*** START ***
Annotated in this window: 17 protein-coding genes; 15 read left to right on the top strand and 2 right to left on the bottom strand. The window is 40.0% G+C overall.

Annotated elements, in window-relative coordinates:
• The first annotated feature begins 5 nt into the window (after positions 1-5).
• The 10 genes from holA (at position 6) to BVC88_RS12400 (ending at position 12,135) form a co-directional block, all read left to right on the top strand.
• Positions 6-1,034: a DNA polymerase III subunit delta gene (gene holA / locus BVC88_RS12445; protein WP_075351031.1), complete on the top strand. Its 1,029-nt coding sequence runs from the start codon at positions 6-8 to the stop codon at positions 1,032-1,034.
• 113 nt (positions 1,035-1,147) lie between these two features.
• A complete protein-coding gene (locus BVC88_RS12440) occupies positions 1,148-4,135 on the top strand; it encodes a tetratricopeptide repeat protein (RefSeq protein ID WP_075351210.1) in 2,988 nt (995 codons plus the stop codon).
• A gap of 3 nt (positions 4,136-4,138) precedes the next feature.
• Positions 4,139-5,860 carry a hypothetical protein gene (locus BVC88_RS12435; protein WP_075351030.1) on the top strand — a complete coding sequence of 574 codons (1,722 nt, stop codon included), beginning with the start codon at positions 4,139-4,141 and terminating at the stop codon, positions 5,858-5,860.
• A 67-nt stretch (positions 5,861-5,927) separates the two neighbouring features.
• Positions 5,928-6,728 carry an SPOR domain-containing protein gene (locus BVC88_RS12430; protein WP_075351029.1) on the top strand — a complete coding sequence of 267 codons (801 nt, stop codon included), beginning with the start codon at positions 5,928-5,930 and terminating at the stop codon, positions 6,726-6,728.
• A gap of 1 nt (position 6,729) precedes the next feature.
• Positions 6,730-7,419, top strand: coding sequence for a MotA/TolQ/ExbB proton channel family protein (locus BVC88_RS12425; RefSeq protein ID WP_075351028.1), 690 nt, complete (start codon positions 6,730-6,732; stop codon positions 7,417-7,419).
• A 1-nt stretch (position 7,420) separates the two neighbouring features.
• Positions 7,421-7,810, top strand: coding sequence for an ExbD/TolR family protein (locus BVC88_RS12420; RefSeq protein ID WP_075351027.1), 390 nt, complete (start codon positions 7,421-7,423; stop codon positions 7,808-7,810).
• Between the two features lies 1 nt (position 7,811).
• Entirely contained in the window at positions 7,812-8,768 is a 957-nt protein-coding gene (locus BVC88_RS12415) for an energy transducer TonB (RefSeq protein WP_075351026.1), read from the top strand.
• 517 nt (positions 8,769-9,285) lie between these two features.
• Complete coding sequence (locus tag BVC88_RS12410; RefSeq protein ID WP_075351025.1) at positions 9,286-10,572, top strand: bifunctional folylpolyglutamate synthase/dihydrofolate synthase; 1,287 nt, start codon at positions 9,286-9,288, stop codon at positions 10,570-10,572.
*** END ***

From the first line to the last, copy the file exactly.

Annotated in this window: 17 protein-coding genes; 15 read left to right on the top strand and 2 right to left on the bottom strand. The window is 40.0% G+C overall.

Annotated elements, in window-relative coordinates:
• The first annotated feature begins 5 nt into the window (after positions 1-5).
• The 10 genes from holA (at position 6) to BVC88_RS12400 (ending at position 12,135) form a co-directional block, all read left to right on the top strand.
• Positions 6-1,034: a DNA polymerase III subunit delta gene (gene holA / locus BVC88_RS12445; protein WP_075351031.1), complete on the top strand. Its 1,029-nt coding sequence runs from the start codon at positions 6-8 to the stop codon at positions 1,032-1,034.
• 113 nt (positions 1,035-1,147) lie between these two features.
• A complete protein-coding gene (locus BVC88_RS12440) occupies positions 1,148-4,135 on the top strand; it encodes a tetratricopeptide repeat protein (RefSeq protein ID WP_075351210.1) in 2,988 nt (995 codons plus the stop codon).
• A gap of 3 nt (positions 4,136-4,138) precedes the next feature.
• Positions 4,139-5,860 carry a hypothetical protein gene (locus BVC88_RS12435; protein WP_075351030.1) on the top strand — a complete coding sequence of 574 codons (1,722 nt, stop codon included), beginning with the start codon at positions 4,139-4,141 and terminating at the stop codon, positions 5,858-5,860.
• A 67-nt stretch (positions 5,861-5,927) separates the two neighbouring features.
• Positions 5,928-6,728 carry an SPOR domain-containing protein gene (locus BVC88_RS12430; protein WP_075351029.1) on the top strand — a complete coding sequence of 267 codons (801 nt, stop codon included), beginning with the start codon at positions 5,928-5,930 and terminating at the stop codon, positions 6,726-6,728.
• A gap of 1 nt (position 6,729) precedes the next feature.
• Positions 6,730-7,419, top strand: coding sequence for a MotA/TolQ/ExbB proton channel family protein (locus BVC88_RS12425; RefSeq protein ID WP_075351028.1), 690 nt, complete (start codon positions 6,730-6,732; stop codon positions 7,417-7,419).
• A 1-nt stretch (position 7,420) separates the two neighbouring features.
• Positions 7,421-7,810, top strand: coding sequence for an ExbD/TolR family protein (locus BVC88_RS12420; RefSeq protein ID WP_075351027.1), 390 nt, complete (start codon positions 7,421-7,423; stop codon positions 7,808-7,810).
• Between the two features lies 1 nt (position 7,811).
• Entirely contained in the window at positions 7,812-8,768 is a 957-nt protein-coding gene (locus BVC88_RS12415) for an energy transducer TonB (RefSeq protein WP_075351026.1), read from the top strand.
• 517 nt (positions 8,769-9,285) lie between these two features.
• Complete coding sequence (locus tag BVC88_RS12410; RefSeq protein ID WP_075351025.1) at positions 9,286-10,572, top strand: bifunctional folylpolyglutamate synthase/dihydrofolate synthase; 1,287 nt, start codon at positions 9,286-9,288, stop codon at positions 10,570-10,572.